An interesting trend emerged last quarter when standalone processors outgrew baseband-integrated application processors, accounting for 41 percent of total smartphone applications processor shipments in the quarter up from 31 percent in the year-ago period. Meanwhile, Qualcomm (NASDAQ:QCOM) continued its reign at the top and Broadcom (NASDAQ:BRCM) displaced NVIDIA (NASDAQ:NVDA) from the fifth position to enter the top five for the first time. ((Broadcom Grabs Fifth Spot from NVIDIA, Strategy Analytics, December 6th, 2011)) Having gained a toe-hold on the market, Broadcom is now ramping up plans to increase its presence in the smartphone market next year. ((Broadcom CEO Sees Closing Cellular Chip Gap With Qualcomm, WSJ, December 15th, 2011))
Broadcom’s plans mean one more competitor for Qualcomm to deal with but given its strong product portfolio and diversification across mobile OS platforms, we don’t see any near-term risks to Qualcomm’s huge lead in the market.
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Trend shift only a short-term change
Although the trend of standalone processors gaining more traction than integrated solutions may have Qualcomm concerned a little bit since the company has long been an advocate of integrated solutions, we don’t see the trend lasting for a long time.
Generally integrated solutions are preferred by handset manufacturers as it enables optimum performance at low cost while not hogging too much power. However, growing demand for dual-core processors and LTE-enabled chips, both of which are relatively new to the market and therefore not yet part of a standard integrated solution has caused a short-term trend shift in favor of standalone processors.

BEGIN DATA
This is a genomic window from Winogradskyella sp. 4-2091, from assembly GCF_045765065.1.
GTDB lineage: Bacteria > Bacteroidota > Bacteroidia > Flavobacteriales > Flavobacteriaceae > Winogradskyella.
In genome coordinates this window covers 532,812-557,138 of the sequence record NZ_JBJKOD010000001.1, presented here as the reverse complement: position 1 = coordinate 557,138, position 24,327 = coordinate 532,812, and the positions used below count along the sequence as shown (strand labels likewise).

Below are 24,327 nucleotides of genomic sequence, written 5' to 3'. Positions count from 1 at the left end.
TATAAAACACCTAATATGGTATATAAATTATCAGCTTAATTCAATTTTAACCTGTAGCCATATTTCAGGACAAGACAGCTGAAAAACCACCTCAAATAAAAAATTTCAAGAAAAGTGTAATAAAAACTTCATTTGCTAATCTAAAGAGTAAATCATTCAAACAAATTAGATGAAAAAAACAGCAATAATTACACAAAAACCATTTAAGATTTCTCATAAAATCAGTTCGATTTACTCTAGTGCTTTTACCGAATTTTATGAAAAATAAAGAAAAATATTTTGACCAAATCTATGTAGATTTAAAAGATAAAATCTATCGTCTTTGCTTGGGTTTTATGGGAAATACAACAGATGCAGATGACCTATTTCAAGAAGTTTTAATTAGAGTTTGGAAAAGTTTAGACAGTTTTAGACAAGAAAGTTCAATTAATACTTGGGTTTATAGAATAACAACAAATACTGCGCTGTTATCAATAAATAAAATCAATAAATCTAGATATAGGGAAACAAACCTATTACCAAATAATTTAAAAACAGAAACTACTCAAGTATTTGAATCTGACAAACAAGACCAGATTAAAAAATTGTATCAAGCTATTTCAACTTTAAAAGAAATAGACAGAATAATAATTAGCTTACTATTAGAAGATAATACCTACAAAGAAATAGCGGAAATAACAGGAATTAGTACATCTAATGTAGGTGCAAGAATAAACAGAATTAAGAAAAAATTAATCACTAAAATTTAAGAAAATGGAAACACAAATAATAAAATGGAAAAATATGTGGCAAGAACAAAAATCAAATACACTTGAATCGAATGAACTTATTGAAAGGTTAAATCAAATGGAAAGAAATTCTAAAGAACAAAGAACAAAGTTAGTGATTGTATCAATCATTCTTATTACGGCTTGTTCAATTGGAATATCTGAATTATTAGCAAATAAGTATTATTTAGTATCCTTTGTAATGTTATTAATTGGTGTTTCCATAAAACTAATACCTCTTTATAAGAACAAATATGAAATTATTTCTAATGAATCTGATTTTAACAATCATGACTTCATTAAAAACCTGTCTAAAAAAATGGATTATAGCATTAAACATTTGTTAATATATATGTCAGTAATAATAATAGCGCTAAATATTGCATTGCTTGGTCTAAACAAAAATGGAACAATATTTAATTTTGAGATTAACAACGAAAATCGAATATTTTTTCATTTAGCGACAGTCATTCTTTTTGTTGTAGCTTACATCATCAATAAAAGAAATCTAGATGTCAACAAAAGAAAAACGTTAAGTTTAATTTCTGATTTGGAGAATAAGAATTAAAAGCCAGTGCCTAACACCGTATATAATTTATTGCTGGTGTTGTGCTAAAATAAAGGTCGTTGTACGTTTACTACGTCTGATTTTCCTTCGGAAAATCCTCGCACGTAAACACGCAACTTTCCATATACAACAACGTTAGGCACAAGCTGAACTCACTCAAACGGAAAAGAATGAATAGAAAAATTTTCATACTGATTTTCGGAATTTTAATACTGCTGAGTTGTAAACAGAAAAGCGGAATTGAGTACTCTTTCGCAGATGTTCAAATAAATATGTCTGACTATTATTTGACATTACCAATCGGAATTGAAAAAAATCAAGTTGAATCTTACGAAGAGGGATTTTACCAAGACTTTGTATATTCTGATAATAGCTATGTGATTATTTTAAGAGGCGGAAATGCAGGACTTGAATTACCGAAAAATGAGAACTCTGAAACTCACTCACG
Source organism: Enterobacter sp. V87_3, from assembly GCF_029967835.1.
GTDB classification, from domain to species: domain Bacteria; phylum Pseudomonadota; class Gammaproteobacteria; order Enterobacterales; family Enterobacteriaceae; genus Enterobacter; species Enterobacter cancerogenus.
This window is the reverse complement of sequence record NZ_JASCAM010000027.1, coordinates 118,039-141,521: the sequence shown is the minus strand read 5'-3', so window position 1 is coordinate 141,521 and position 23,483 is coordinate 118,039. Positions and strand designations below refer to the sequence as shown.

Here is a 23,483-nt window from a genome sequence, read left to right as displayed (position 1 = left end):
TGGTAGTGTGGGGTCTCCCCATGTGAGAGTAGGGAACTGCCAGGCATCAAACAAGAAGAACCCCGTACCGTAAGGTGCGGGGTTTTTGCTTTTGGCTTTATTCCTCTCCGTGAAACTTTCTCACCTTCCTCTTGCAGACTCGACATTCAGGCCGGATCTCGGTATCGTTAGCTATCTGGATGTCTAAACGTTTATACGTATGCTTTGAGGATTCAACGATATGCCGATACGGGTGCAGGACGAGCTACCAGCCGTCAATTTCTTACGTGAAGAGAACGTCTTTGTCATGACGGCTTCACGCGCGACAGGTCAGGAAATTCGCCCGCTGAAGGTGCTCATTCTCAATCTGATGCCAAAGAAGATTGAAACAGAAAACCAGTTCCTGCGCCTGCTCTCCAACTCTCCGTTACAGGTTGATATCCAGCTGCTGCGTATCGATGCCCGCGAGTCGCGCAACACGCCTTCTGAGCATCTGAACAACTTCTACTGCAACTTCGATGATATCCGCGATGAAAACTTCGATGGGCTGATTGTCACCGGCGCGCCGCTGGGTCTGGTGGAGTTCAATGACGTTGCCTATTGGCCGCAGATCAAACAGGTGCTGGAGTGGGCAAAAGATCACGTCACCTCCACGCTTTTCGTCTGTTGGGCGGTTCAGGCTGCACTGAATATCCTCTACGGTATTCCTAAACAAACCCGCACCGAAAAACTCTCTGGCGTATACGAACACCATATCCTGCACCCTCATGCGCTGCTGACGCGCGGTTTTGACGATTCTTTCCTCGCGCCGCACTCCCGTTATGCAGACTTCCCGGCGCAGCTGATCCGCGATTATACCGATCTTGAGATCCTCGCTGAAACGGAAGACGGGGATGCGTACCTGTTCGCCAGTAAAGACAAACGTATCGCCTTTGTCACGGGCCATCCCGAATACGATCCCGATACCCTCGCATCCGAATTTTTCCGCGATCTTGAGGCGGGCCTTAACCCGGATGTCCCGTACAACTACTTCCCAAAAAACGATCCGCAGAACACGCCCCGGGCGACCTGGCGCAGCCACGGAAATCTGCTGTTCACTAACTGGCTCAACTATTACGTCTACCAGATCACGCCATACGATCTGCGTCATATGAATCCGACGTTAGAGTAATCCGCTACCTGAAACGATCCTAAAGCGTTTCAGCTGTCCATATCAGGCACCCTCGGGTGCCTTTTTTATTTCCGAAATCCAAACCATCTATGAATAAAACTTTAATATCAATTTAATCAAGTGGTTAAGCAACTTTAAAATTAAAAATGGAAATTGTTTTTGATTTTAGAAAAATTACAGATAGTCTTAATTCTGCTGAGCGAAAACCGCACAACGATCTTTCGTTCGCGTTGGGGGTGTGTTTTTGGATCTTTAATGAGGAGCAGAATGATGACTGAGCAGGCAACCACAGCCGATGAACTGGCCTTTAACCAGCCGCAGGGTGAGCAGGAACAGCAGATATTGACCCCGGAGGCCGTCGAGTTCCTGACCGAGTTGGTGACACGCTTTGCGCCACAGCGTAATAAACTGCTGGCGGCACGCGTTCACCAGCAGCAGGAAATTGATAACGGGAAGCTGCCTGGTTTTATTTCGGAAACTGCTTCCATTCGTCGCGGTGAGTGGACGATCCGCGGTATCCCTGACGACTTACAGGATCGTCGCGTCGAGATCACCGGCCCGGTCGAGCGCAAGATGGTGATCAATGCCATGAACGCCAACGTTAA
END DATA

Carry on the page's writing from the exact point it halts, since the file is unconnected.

As these high-end smartphones start seeing mass-adoption and the LTE technology matures, emphasis will soon be back on power, cost and space optimization. That should tilt the scales back in the favor of integrated chipsets, in line with the long-term market trend.
However, in order to address the near-term market needs, Qualcomm broadened its portfolio to include standalone Snapdragon processors as well, that helped it participate in the LTE market. This shows Qualcomm’s ability and willingness to adapt, which will serve it well in the long-term even in the face of growing competition in the smartphone market.
Average pricing improves in the near-term
The move certainly did help Qualcomm take advantage of the short-term shift to stem the decline in average chipset pricing this year, as standalone processors cost more than when packaged with a baseband and other chipsets. This was of course helped along by the acquisition of Atheros’ that allowed Qualcomm to integrate chipsets with other features and sell at a higher price point. However, we believe that in the longer-term, as the trend dies and integrated solutions are made more feasible, Qualcomm will be forced to reduce its pricing gradually.
Qualcomm’s mobile device chipsets account for almost 40% of our $63 price estimate and the company has recently bolstered its integration capabilities with its recent Atheros’ acquisition. However, emerging competition in the form of Broadcom, NVIDIA and Intel has also made similar acquisitions to boost their baseband capabilities. Intel acquired Infineon and NVIDIA acquired Icera recently. Intel and NVIDIA may have the smarts for faster chips, however, given Broadcom’s dominance in wireless products for the broadband market, we believe the company is better positioned than other entrants to transfer its integration capabilities in Wi-Fi and other connectivity standards to the handset.
Looking ahead, Qualcomm will have to come out with LTE capable baseband modems integrated with its application processors ahead of competition in order to continue to stay ahead of the pack. We will especially be watching Broadcom very carefully for we believe it to be a very capable and hence a potential competitor to Qualcomm in the long-term.